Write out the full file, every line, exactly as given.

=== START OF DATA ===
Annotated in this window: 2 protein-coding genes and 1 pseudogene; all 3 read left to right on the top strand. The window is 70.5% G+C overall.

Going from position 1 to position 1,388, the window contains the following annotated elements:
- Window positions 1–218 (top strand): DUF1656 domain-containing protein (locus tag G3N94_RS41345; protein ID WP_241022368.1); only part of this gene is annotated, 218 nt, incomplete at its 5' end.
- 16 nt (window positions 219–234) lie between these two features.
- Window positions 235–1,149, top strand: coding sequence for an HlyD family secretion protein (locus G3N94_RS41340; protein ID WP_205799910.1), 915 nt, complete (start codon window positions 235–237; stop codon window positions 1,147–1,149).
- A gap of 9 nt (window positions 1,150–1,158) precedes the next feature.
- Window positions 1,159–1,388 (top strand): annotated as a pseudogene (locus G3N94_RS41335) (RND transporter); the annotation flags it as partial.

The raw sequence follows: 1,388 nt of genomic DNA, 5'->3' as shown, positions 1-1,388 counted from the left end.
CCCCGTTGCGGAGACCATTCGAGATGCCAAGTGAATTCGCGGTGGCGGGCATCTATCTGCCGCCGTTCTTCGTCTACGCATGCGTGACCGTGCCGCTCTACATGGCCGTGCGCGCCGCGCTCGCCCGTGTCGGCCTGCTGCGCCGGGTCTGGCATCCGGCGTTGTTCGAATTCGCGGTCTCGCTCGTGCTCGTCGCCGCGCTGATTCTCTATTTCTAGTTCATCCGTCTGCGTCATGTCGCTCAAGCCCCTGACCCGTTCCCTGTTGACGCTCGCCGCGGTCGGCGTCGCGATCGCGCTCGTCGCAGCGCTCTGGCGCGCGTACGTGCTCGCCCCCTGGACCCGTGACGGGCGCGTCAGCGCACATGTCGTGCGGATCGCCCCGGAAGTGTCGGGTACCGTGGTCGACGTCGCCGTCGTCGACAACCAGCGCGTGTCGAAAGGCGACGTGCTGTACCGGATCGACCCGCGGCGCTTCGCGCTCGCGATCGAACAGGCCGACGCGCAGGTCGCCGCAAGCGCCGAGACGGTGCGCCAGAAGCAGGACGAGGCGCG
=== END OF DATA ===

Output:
Annotated in this window: 2 protein-coding genes and 1 pseudogene; all 3 read left to right on the top strand. The window is 70.5% G+C overall.

Going from position 1 to position 1,388, the window contains the following annotated elements:
- Window positions 1–218 (top strand): DUF1656 domain-containing protein (locus tag G3N94_RS41345; protein ID WP_241022368.1); only part of this gene is annotated, 218 nt, incomplete at its 5' end.
- 16 nt (window positions 219–234) lie between these two features.
- Window positions 235–1,149, top strand: coding sequence for an HlyD family secretion protein (locus G3N94_RS41340; protein ID WP_205799910.1), 915 nt, complete (start codon window positions 235–237; stop codon window positions 1,147–1,149).
- A gap of 9 nt (window positions 1,150–1,158) precedes the next feature.
- Window positions 1,159–1,388 (top strand): annotated as a pseudogene (locus G3N94_RS41335) (RND transporter); the annotation flags it as partial.

The raw sequence follows: 1,388 nt of genomic DNA, 5'->3' as shown, positions 1-1,388 counted from the left end.
CCCCGTTGCGGAGACCATTCGAGATGCCAAGTGAATTCGCGGTGGCGGGCATCTATCTGCCGCCGTTCTTCGTCTACGCATGCGTGACCGTGCCGCTCTACATGGCCGTGCGCGCCGCGCTCGCCCGTGTCGGCCTGCTGCGCCGGGTCTGGCATCCGGCGTTGTTCGAATTCGCGGTCTCGCTCGTGCTCGTCGCCGCGCTGATTCTCTATTTCTAGTTCATCCGTCTGCGTCATGTCGCTCAAGCCCCTGACCCGTTCCCTGTTGACGCTCGCCGCGGTCGGCGTCGCGATCGCGCTCGTCGCAGCGCTCTGGCGCGCGTACGTGCTCGCCCCCTGGACCCGTGACGGGCGCGTCAGCGCACATGTCGTGCGGATCGCCCCGGAAGTGTCGGGTACCGTGGTCGACGTCGCCGTCGTCGACAACCAGCGCGTGTCGAAAGGCGACGTGCTGTACCGGATCGACCCGCGGCGCTTCGCGCTCGCGATCGAACAGGCCGACGCGCAGGTCGCCGCAAGCGCCGAGACGGTGCGCCAGAAGCAGGACGAGGCGCG